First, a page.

Onam is a 10-day long harvest festival of Kerala that is celebrated to honour the great King Mahabali. Onam falls in the Malayali month of Chingam (between August and September) and also marks the beginning of the Malayalam New Year or Kolla Varsham.
Know more about Onam celebrations, traditions, and its significance, along with 3 amazing Onam feast recipes you can try at home!
History & Significance Of Onam
There is a very interesting tale associated with Onam history. There was a time when all the three worlds were believed to be ruled by King Mahabali, the demon king who had acquired the throne after defeating the Gods. During his reign, the local people lived in prosperity and grandeur. His popularity made the Gods insecure, who then asked Lord Vishnu to help end Mahabali’s reign.
Lord Vishnu tricked the King by appearing in the disguise of a Vaman and asking the generous king to give him ‘3 pieces of land.’ Once the wish was granted, the Vamana then grew in size and covered the nether world and the sky in just two strides. When the Vamana was about to take his third stride, the generous and righteous king offered his head to the Lord.
King Mahabali was then sent to a lower world. However, Lord Vishnu was impressed by his act and granted him a wish – he could come and visit his land once a year. The festival marks the homecoming of the former King Mahabali.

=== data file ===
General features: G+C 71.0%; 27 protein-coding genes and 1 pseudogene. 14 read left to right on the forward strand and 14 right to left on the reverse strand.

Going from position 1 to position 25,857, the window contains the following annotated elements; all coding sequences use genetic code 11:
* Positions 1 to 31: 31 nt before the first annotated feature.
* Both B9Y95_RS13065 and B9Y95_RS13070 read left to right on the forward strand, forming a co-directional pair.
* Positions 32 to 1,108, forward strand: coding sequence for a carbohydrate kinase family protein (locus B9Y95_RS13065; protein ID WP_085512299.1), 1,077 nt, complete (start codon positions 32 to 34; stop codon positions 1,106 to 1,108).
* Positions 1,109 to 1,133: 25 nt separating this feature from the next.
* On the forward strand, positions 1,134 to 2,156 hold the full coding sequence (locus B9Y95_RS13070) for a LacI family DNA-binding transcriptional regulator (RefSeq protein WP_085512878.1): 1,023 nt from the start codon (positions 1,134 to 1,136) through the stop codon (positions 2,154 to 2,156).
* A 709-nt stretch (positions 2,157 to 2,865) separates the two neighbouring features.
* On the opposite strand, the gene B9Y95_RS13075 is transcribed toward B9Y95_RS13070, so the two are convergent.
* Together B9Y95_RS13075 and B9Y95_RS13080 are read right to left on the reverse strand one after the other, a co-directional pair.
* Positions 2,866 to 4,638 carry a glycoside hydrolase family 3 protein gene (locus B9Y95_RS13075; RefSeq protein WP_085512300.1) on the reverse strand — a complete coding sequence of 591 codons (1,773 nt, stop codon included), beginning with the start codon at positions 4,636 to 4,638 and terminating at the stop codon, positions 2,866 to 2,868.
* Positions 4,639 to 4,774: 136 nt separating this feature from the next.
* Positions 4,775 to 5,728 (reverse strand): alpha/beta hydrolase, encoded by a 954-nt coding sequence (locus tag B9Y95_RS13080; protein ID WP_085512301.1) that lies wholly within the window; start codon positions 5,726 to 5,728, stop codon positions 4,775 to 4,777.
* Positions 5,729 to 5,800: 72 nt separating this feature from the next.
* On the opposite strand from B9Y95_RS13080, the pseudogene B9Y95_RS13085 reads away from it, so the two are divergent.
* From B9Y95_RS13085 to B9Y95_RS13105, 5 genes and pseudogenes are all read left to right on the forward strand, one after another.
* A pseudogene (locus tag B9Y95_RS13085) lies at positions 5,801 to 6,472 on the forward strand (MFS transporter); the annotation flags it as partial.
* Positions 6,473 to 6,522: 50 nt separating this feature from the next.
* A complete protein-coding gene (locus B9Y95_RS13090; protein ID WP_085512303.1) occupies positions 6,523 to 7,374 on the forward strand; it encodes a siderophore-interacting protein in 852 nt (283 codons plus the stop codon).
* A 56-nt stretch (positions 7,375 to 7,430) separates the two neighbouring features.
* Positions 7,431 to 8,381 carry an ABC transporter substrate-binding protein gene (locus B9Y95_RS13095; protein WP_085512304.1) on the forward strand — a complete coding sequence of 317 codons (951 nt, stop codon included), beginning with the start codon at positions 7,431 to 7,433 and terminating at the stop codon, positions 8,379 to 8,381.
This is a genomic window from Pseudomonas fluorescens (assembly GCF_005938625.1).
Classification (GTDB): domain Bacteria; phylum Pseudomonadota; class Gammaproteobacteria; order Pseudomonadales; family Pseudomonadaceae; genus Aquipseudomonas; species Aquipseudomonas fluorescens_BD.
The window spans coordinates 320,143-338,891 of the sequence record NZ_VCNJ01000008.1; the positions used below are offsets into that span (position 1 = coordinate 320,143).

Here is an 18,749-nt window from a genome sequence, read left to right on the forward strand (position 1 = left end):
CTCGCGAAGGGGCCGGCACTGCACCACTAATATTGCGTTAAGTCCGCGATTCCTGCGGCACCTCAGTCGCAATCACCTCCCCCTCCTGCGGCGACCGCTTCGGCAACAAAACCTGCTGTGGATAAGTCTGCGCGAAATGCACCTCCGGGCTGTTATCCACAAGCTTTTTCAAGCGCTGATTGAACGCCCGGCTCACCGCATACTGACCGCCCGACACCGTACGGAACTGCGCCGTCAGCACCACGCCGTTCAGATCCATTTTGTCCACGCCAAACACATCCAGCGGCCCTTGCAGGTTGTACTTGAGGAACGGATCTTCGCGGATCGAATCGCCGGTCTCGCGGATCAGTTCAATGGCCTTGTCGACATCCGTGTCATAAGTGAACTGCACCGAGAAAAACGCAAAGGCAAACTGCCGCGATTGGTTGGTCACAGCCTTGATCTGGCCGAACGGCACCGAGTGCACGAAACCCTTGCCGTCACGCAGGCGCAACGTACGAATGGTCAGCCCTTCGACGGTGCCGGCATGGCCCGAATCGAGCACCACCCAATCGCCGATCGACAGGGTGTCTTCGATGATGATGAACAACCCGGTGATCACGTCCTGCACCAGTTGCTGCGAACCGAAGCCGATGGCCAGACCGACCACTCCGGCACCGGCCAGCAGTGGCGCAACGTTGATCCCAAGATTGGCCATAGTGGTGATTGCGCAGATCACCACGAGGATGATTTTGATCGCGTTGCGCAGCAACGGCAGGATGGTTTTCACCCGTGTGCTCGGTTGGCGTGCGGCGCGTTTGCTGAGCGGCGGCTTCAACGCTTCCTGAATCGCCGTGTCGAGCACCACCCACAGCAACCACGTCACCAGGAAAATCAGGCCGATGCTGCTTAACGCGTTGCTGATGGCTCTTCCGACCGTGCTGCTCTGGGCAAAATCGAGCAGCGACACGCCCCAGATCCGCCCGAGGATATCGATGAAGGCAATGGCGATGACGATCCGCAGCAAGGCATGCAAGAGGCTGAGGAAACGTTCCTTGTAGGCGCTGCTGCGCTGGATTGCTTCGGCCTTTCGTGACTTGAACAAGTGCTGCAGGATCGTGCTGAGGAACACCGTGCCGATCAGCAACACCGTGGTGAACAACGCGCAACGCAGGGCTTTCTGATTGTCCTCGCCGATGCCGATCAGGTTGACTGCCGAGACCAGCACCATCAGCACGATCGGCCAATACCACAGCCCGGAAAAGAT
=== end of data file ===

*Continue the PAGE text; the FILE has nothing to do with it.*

This vibrant harvest festival is celebrated to acknowledge the sacrifices of the great king and the prosperous times the kingdom witnessed during his rule. People devotedly arrange for the welcome of their beloved king or “Onathappan” on this day. Every day of this 10-day-long festival symbolises the progress of the great King’s visit back home. Thiruvoinam or the second day of the festival is perhaps the most significant of all days.
3 Customs & Traditions Of The Festival
- The festival is celebrated with great fervour in the state of Kerala. During the 10 days of Onam, devotees wear traditional clothes, offer prayers, create flower rangolis or Pookalam and prepare sadhya or the traditional festive feast.
- The celebrations may also include activities like Thiruvathira Kali (folk dance) performances, Vallam Kali (boat races), Ona-thallu (martial dance) performances, Pulikali (tiger dance) performance, boat races, tug of war and more.
- The grandiose Onam celebrations are held in a place called ‘Thrikkakara, which is about 10 kilometres away from Kochi. According to ancient tales, Thrikkakara was the capital of King Mahabali’s kingdom. Thrikkakara temple is the centre of Onam festival celebrations.
9 Ways In Which Onam Is Celebrated At Home
- Devotees celebrate this special festival in their homes. This is a time for families and loved ones to come together, exchange wishes and gifts, and enjoy the delectable Sadya feast.
- People clean and decorate their houses and make lovely Pookalam. The size of the Pookalam grows each day as more flowers are added to it. Each day of the festival has its significance and is celebrated uniquely.
- On the first day of the festival (Atham), people begin the celebrations with temple visits and prayers. The house cleaning begins on the second day.
- The shopping starts on the third day.